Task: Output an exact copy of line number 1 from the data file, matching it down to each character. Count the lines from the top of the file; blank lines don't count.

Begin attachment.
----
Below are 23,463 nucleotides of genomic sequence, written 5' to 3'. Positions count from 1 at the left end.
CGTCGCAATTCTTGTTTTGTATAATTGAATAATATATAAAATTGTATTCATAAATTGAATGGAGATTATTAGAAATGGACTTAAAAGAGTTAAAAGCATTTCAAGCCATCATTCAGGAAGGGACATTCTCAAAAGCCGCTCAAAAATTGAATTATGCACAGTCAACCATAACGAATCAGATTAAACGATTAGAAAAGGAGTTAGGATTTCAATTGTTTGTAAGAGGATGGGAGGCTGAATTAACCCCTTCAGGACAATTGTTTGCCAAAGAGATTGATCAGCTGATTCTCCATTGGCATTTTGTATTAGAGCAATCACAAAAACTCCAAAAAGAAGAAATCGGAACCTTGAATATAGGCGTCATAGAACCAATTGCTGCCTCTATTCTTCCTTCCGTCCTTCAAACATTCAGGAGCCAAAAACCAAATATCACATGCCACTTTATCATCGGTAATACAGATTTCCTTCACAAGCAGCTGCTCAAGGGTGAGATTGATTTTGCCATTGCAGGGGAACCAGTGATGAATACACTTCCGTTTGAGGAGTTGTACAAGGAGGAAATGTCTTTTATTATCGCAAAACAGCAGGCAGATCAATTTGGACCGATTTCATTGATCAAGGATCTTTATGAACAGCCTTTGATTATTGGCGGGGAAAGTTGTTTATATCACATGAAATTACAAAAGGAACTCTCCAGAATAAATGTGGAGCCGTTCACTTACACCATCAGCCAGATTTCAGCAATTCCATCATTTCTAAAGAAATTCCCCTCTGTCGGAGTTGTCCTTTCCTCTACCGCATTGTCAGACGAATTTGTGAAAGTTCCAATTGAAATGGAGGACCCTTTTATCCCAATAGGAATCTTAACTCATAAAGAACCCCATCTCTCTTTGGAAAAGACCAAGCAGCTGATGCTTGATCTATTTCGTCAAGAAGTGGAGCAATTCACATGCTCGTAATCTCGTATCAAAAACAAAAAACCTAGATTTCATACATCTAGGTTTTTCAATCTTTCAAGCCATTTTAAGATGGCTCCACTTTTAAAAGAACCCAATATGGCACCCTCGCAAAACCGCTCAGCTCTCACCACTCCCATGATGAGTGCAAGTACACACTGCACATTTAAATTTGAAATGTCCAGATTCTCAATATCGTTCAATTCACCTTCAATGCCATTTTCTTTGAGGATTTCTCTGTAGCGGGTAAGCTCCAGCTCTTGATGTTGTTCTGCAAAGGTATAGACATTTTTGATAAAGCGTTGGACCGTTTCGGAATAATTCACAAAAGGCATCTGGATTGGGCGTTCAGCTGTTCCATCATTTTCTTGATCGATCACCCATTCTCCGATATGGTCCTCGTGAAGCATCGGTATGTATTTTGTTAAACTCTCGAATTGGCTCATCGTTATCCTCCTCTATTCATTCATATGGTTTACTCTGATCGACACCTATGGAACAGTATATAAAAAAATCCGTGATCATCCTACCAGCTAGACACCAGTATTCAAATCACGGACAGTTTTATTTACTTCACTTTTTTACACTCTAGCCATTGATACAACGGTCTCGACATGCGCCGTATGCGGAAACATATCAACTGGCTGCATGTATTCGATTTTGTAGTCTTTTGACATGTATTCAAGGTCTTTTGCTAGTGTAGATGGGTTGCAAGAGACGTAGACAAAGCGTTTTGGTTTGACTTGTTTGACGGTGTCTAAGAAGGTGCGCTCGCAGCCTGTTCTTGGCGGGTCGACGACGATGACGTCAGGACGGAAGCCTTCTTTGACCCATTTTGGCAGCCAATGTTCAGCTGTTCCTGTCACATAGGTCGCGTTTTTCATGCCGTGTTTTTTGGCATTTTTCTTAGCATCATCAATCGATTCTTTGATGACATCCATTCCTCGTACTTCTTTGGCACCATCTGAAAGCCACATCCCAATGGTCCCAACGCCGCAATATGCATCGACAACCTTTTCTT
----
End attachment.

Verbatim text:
Below are 23,463 nucleotides of genomic sequence, written 5' to 3'. Positions count from 1 at the left end.